Baseball’s Greatest Dicks

Spring is here, a time when young men’s fancies turn to begging their parents not to make them play Little League. Baseball has become one of the least popular sports among kids these days, dropping below competitive standing. However, to many us of older folks, it’s still the greatest game ever played in pajamas. So, to celebrate the new baseball season, we thought we’d explore a forgotten aspect of the game’s rich history: the name Dick.

Believe it or not, Dick was once a common name among Major League Baseball players. Many players up through the 1970s and into the 1980s called themselves Dick, choosing to shorten their name from Richard.

The most famous Dick might be former MVP Dick Allen, who played for the Phillies and White Sox, among others. He actually came up with the Phillies as Richie, briefly turned to Rich, and then inexplicably called himself Dick in the latter part of his career. This Dick was so big he even had gloves and bats with his John Hancock on them.

Then there is Dick Pole, who played for the Red Sox and Mariners in the 1970s. He was a decent pitcher, but more importantly, Dick Pole might be the only man in sports with the rare quadruple entendre name. Legend has it that he once pitched against Pete LaCock, who played for the Royals and is the son of Hollywood Squares host Peter Marshall. Marshall was born Ralph LaCock, but he changed both of his names when he went to Hollywood. His baseball playing son was also born Ralph LaCock, but he only changed the Ralph part and kept LaCock. The moral of the story is, they both really hated the name Ralph.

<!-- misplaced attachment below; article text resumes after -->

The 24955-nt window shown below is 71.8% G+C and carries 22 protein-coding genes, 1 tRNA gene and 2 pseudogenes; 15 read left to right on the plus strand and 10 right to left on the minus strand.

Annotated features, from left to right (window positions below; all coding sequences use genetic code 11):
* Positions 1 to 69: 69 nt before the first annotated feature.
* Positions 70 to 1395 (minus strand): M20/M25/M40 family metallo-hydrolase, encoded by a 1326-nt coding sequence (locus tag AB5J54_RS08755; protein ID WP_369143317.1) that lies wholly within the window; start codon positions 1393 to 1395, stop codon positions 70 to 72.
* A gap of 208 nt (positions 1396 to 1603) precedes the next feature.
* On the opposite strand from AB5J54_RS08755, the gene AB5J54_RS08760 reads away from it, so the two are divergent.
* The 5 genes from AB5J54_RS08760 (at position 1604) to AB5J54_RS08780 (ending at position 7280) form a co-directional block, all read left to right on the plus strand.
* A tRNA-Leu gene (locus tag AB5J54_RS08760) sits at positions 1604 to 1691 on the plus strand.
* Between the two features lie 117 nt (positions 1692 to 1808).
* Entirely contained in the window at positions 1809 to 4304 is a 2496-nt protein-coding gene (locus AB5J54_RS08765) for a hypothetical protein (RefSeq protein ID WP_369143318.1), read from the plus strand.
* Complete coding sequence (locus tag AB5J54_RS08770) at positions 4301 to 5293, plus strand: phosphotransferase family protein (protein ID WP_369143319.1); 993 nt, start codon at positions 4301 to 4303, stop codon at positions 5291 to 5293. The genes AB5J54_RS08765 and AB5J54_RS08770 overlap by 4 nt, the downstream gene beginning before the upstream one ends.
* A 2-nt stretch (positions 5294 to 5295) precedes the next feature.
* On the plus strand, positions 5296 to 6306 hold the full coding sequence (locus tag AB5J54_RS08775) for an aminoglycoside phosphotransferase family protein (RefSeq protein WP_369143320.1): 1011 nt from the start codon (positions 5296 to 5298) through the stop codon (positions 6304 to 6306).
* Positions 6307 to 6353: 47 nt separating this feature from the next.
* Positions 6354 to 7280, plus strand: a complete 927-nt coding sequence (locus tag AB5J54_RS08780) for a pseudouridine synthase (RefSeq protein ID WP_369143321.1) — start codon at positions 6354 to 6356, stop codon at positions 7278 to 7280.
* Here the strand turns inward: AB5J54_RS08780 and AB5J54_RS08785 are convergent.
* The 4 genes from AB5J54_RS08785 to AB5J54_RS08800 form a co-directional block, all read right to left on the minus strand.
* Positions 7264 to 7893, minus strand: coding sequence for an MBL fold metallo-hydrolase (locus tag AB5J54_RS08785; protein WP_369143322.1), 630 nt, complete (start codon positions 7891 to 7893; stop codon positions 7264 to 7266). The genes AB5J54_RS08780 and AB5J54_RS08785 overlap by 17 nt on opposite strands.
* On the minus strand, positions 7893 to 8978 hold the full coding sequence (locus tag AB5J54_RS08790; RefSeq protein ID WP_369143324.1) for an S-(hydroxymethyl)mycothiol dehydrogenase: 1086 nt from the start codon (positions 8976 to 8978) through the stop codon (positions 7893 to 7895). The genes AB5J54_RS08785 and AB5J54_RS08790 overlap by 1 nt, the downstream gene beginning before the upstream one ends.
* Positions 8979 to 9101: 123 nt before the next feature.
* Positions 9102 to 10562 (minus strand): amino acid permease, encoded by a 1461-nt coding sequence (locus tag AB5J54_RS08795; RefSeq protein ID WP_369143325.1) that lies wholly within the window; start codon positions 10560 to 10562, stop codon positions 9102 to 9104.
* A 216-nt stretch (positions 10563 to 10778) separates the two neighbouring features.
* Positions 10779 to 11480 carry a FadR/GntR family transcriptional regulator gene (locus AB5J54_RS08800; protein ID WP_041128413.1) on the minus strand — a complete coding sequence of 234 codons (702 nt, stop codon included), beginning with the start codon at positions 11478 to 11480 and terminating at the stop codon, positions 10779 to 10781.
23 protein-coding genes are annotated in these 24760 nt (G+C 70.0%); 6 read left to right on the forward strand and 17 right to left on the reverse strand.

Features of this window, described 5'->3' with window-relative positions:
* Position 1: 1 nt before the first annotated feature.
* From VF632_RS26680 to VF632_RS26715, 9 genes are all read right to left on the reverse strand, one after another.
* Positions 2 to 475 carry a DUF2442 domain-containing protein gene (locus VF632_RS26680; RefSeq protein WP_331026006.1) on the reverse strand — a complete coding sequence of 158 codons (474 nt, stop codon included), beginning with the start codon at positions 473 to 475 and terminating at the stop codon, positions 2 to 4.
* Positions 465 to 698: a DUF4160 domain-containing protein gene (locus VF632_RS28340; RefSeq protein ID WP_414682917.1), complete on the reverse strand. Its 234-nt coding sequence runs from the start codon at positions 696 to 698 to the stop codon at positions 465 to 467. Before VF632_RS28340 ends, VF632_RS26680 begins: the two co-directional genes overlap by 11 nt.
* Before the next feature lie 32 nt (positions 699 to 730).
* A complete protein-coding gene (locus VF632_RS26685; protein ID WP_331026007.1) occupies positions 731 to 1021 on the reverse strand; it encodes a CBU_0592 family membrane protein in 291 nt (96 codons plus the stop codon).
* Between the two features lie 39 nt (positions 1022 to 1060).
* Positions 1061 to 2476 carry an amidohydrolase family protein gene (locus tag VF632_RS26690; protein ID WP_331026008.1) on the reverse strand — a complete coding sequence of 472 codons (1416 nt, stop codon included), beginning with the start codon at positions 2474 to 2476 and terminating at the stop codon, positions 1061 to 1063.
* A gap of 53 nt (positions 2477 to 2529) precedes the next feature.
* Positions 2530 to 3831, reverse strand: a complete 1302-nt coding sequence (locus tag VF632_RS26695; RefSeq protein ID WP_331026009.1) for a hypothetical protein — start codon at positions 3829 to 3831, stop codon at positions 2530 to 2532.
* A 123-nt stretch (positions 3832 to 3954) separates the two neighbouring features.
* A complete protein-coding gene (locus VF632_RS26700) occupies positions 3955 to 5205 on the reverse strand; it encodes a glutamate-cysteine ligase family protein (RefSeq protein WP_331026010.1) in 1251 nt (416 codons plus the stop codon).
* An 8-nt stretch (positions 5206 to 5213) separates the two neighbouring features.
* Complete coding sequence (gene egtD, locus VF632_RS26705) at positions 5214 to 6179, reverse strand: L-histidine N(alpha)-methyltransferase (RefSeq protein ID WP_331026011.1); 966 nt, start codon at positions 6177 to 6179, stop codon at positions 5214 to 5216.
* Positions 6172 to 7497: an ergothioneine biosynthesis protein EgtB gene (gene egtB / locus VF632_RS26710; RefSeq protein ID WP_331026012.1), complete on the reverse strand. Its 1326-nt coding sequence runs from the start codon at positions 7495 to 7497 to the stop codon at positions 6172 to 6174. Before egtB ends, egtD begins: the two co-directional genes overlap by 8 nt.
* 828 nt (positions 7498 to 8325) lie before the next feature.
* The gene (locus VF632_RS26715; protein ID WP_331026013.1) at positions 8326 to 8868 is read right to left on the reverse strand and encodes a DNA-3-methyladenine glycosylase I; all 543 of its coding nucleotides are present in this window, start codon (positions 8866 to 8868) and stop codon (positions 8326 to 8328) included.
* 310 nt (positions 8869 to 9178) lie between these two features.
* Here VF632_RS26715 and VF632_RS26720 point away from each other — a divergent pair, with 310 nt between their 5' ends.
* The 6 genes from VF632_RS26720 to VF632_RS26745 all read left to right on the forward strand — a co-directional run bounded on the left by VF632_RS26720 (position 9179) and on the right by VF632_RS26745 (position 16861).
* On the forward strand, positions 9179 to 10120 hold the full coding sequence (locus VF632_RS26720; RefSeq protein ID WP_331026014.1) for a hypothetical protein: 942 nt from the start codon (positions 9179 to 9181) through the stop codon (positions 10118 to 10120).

Overall, there were about 200 Dicks throughout baseball history, including Dick Hall, Dick Drago, Dick Ward, Dick Sisler, Dick Bass, Dick Tidrow, Dick Terwilliger, Dickie Thon, and Dick Green, to name a few. But Dick has fallen out of favor as people eventually came to the realization that the name is synonymous with Dick Cheney. The last great baseball Dick was probably Dick Ruthven, who pitched for the Phillies through the mid-1980s. We may never see another great Dick again.

Author: Dave Henry

Dave Henry is the author of Turtle Island, a comedy novel about an alternate version of America for young adults and juvenile old adults. Amazon: